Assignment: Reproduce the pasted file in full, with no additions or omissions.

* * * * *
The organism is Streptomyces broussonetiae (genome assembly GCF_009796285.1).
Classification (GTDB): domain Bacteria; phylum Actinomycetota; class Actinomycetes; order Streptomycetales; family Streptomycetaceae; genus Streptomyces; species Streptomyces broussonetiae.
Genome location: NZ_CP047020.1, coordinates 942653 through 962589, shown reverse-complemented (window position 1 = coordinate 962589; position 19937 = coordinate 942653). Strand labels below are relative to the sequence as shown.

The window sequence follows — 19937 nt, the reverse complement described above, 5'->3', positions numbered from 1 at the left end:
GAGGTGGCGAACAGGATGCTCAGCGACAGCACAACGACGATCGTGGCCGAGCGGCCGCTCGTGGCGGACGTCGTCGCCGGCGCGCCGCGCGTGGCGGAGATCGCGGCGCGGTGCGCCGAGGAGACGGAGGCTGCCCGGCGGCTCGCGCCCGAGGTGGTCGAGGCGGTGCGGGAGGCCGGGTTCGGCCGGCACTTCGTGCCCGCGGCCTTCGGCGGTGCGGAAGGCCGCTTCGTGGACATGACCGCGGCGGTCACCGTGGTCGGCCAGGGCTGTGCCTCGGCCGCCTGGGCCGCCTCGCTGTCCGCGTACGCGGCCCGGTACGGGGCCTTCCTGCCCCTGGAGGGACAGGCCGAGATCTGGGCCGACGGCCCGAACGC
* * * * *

The organism is Streptomyces broussonetiae (genome assembly GCF_009796285.1).
Classification (GTDB): domain Bacteria; phylum Actinomycetota; class Actinomycetes; order Streptomycetales; family Streptomycetaceae; genus Streptomyces; species Streptomyces broussonetiae.
Genome location: NZ_CP047020.1, coordinates 942653 through 962589, shown reverse-complemented (window position 1 = coordinate 962589; position 19937 = coordinate 942653). Strand labels below are relative to the sequence as shown.

The window sequence follows — 19937 nt, the reverse complement described above, 5'->3', positions numbered from 1 at the left end:
GAGGTGGCGAACAGGATGCTCAGCGACAGCACAACGACGATCGTGGCCGAGCGGCCGCTCGTGGCGGACGTCGTCGCCGGCGCGCCGCGCGTGGCGGAGATCGCGGCGCGGTGCGCCGAGGAGACGGAGGCTGCCCGGCGGCTCGCGCCCGAGGTGGTCGAGGCGGTGCGGGAGGCCGGGTTCGGCCGGCACTTCGTGCCCGCGGCCTTCGGCGGTGCGGAAGGCCGCTTCGTGGACATGACCGCGGCGGTCACCGTGGTCGGCCAGGGCTGTGCCTCGGCCGCCTGGGCCGCCTCGCTGTCCGCGTACGCGGCCCGGTACGGGGCCTTCCTGCCCCTGGAGGGACAGGCCGAGATCTGGGCCGACGGCCCGAACGC